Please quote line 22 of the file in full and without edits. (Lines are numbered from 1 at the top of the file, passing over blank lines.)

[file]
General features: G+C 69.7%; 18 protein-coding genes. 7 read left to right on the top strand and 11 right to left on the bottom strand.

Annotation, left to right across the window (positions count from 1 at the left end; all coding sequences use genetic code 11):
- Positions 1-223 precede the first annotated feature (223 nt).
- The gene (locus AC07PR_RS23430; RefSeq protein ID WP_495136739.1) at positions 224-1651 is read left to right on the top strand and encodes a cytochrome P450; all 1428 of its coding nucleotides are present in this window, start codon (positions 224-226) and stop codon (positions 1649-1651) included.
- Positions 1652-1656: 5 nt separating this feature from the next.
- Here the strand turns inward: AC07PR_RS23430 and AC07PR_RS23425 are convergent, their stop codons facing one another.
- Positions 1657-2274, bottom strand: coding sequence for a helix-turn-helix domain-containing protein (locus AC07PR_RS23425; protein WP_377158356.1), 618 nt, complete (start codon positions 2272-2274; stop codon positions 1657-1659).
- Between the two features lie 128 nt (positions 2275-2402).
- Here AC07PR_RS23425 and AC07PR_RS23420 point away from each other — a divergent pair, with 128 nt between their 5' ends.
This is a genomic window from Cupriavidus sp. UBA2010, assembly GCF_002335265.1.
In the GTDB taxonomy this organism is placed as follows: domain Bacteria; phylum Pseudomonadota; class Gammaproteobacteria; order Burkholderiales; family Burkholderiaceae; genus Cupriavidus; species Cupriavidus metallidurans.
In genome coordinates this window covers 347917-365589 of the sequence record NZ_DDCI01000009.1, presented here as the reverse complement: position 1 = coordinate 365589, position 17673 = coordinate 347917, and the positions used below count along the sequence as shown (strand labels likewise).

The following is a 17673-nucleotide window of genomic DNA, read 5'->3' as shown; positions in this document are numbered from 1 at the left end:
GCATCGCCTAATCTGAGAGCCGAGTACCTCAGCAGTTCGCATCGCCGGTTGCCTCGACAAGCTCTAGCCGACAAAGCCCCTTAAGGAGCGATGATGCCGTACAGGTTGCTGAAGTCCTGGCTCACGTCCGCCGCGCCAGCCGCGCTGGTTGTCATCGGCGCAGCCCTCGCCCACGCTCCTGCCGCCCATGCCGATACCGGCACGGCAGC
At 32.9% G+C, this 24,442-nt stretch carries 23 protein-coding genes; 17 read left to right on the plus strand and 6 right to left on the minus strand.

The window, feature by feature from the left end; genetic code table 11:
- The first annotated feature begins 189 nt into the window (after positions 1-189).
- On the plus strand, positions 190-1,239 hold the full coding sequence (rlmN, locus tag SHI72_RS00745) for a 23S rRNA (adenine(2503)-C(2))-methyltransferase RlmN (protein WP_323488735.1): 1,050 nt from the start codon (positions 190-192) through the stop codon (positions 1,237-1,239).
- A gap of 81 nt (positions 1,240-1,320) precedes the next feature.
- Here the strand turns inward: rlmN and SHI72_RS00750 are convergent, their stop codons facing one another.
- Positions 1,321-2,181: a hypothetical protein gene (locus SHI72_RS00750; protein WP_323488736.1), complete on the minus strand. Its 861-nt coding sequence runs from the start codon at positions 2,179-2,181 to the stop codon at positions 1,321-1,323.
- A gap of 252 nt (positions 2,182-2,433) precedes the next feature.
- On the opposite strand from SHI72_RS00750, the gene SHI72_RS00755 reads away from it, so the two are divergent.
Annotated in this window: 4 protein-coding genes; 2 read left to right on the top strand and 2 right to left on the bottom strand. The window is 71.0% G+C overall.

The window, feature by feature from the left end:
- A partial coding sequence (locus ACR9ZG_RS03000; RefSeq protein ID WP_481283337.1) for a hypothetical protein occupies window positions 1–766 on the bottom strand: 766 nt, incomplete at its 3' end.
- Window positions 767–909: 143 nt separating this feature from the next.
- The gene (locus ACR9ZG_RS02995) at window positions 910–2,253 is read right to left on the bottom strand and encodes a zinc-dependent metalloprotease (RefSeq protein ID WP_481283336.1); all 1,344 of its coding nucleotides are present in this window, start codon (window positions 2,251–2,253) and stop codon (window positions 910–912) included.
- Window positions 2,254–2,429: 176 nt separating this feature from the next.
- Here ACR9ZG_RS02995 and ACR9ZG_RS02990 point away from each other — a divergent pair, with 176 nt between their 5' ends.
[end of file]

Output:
- A gap of 252 nt (positions 2,182-2,433) precedes the next feature.